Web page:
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Police Officers


People have historically sought some form of protection for their lives and property and to help preserve their welfare. The true origins of police work, however, are virtually unknown. In medieval times, feudal lords employed retainers who made sure taxes were paid. These employees may have attempted to maintain some kind of law and order among the people, but at the same time, they were employed by the lords and often merely enforced their employers' wishes.

Colonial America followed the British form of police organization. A sheriff, appointed by the governor of a colony, enforced laws, collected taxes, and maintained public property throughout the colony. Constables performed similar duties in the cities and towns. Night watchmen protected the cities from fires and crime. However, as cities grew rapidly during the 19th century, a larger, more organized police service was needed to control growing problems with crimes and public disturbances.

In 1829 in London, Sir Robert Peel established the first modern, nonmilitary police force. The British police became known as bobbies after Sir Robert's name. The police force in New York City was established in 1844. These new police forces wore uniforms, worked 24 hours a day, and often carried guns. They patrolled the streets and soon became a fixture in many cities. On the American frontier, however, laws were often enforced by volunteer police officers until regular police forces were established. Sheriffs and sheriff's deputies guarded many areas of the West. An early effort to create a statewide police force resulted in the creation of the Texas Rangers in 1835. In 1905, Pennsylvania formed the first official state police department. Soon, almost every state had a state police department as well as those police units that worked for individual cities or towns.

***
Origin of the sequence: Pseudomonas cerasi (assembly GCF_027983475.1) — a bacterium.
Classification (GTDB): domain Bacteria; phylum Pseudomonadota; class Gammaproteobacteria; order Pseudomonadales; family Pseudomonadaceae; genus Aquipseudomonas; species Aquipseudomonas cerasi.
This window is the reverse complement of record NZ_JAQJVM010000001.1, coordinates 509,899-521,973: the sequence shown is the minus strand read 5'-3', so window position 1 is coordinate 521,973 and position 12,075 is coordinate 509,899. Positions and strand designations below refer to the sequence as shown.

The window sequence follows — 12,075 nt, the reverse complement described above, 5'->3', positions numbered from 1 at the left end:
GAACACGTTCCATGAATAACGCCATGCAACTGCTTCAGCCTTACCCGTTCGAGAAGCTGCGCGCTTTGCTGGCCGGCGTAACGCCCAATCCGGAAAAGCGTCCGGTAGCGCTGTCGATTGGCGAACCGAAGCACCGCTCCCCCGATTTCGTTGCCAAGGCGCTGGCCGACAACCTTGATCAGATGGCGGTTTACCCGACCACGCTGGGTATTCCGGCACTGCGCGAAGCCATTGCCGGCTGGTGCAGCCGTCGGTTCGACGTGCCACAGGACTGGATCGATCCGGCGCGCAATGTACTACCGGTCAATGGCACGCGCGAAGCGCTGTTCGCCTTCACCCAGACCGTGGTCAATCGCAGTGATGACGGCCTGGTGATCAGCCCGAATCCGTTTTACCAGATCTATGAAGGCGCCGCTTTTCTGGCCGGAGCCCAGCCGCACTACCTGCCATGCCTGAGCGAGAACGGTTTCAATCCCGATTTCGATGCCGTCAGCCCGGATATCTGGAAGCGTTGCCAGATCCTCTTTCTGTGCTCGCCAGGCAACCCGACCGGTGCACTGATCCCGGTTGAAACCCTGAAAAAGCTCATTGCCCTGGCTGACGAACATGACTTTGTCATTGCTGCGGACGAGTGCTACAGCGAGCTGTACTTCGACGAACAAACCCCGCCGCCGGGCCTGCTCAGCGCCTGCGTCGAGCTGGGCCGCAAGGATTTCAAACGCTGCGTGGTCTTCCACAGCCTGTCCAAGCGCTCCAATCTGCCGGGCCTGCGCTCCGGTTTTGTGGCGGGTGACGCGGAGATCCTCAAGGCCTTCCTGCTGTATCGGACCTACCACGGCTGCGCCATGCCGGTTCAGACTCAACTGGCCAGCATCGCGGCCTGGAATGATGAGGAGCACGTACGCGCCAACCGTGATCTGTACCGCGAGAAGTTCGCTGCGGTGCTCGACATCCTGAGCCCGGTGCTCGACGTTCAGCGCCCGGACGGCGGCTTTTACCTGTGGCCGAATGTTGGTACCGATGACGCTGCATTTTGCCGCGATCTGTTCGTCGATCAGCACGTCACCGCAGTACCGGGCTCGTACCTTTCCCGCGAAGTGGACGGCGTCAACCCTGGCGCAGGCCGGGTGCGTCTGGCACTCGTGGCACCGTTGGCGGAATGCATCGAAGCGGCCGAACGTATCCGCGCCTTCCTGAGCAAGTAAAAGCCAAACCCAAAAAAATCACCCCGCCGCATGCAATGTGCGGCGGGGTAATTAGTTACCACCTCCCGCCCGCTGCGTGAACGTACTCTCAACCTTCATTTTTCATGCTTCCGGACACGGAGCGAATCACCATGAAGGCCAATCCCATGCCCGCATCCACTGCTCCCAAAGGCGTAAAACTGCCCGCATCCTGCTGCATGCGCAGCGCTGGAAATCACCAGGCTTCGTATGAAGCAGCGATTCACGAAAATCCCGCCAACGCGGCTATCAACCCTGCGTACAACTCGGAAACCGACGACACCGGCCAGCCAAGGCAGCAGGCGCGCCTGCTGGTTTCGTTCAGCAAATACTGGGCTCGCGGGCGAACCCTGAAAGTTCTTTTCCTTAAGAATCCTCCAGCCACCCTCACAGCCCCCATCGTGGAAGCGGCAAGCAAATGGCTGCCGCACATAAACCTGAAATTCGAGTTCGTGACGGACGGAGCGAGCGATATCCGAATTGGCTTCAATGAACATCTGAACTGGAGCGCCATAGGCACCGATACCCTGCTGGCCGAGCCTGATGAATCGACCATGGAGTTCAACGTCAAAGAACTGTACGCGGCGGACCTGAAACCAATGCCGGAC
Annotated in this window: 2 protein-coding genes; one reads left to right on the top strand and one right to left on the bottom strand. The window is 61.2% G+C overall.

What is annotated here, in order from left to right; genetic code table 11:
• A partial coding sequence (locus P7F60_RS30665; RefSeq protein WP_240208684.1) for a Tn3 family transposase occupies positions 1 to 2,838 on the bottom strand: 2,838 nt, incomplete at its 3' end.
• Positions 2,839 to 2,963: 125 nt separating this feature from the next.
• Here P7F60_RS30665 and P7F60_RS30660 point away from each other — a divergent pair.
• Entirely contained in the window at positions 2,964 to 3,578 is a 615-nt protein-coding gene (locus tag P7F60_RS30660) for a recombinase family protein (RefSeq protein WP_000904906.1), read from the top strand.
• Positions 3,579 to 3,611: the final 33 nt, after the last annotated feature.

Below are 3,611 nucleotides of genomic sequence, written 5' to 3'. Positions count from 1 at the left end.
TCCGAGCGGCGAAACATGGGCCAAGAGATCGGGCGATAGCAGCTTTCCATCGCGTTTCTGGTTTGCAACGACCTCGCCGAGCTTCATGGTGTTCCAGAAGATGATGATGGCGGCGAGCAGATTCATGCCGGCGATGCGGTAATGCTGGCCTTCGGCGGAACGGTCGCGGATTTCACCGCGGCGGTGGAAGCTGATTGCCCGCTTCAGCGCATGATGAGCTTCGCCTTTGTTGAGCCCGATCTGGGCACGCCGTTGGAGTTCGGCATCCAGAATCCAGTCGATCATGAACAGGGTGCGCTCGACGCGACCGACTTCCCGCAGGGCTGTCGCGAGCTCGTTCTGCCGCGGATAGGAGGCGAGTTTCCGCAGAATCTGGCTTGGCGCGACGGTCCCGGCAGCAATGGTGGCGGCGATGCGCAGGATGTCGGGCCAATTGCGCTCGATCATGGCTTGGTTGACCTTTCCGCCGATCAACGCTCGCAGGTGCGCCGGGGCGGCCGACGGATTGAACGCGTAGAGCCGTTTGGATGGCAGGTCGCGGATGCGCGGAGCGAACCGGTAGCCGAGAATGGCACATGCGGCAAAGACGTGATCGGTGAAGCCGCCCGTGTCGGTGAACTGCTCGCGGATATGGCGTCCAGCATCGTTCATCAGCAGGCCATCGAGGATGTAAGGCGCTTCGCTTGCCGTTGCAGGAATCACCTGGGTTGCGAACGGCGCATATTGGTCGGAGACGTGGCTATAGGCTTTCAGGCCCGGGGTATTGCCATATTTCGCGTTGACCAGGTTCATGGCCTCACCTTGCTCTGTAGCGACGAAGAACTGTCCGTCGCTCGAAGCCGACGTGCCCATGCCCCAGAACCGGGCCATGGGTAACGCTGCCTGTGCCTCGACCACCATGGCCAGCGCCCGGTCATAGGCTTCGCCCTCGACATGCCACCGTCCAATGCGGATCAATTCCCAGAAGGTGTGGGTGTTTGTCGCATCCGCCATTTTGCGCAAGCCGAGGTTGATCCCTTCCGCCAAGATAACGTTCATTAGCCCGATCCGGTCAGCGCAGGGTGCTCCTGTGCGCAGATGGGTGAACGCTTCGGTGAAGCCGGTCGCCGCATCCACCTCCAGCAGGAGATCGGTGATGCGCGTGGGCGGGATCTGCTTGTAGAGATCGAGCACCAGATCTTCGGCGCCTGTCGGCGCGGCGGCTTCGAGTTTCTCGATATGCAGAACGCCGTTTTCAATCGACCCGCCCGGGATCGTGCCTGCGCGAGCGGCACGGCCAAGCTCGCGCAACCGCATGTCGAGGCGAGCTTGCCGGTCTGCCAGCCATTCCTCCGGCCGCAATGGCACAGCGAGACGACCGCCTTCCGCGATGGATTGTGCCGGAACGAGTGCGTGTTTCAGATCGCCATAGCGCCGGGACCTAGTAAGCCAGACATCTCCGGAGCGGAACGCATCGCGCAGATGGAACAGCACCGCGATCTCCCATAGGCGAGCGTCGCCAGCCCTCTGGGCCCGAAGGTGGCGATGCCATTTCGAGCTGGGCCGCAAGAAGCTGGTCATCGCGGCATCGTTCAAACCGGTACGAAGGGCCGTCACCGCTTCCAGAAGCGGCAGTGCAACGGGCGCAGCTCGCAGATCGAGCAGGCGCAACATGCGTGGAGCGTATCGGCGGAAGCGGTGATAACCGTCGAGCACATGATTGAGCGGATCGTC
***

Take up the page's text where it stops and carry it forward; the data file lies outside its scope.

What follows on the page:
These early police efforts were often notoriously inadequate. Many police departments were seats of corruption and abuse of authority. Police officers were generally untrained and were often appointed as agents serving the political machine of their city, rather than the people. Efforts to clean up the police departments began in the early decades of the 20th century. Police were expected to be professionals. Higher selection standards and special training programs were instituted, and efforts were made to eliminate the influence of politics on the police department. Command of the police department soon became more centralized, with a chief of police supervising the operations of the entire department. Other ranks were created, such as sergeant and detective. At the same time, scientists working with the police were developing scientific advances in crime detection and prevention, such as fingerprinting.

Today every state has uniformed police. State police operations are customarily confined to unincorporated areas as a matter of policy, although a few states restrict them by statute. In addition, police operate at the federal level in such agencies as the Federal Bureau of Investigation, the U. S. Citizenship and Immigration Services, and the Drug Enforcement Agency. While the many types of police forces operate independently, they often cooperate to provide more effective law enforcement.